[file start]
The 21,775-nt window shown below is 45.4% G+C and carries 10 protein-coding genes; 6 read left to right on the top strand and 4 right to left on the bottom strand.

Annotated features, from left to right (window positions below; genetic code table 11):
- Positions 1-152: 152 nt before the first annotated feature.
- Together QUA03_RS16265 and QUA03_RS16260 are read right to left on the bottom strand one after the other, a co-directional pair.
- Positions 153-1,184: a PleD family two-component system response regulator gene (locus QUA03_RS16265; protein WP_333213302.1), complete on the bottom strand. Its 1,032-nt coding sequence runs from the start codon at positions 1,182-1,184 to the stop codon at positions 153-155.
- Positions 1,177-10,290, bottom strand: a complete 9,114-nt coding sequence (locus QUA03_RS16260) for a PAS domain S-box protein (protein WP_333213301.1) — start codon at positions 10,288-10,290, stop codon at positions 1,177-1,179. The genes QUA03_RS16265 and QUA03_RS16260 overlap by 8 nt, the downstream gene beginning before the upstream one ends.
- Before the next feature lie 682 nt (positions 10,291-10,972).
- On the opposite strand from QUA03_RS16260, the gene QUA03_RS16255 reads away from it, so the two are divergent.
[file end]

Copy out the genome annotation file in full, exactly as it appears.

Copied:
The 21,775-nt window shown below is 45.4% G+C and carries 10 protein-coding genes; 6 read left to right on the top strand and 4 right to left on the bottom strand.

Annotated features, from left to right (window positions below; genetic code table 11):
- Positions 1-152: 152 nt before the first annotated feature.
- Together QUA03_RS16265 and QUA03_RS16260 are read right to left on the bottom strand one after the other, a co-directional pair.
- Positions 153-1,184: a PleD family two-component system response regulator gene (locus QUA03_RS16265; protein WP_333213302.1), complete on the bottom strand. Its 1,032-nt coding sequence runs from the start codon at positions 1,182-1,184 to the stop codon at positions 153-155.
- Positions 1,177-10,290, bottom strand: a complete 9,114-nt coding sequence (locus QUA03_RS16260) for a PAS domain S-box protein (protein WP_333213301.1) — start codon at positions 10,288-10,290, stop codon at positions 1,177-1,179. The genes QUA03_RS16265 and QUA03_RS16260 overlap by 8 nt, the downstream gene beginning before the upstream one ends.
- Before the next feature lie 682 nt (positions 10,291-10,972).
- On the opposite strand from QUA03_RS16260, the gene QUA03_RS16255 reads away from it, so the two are divergent.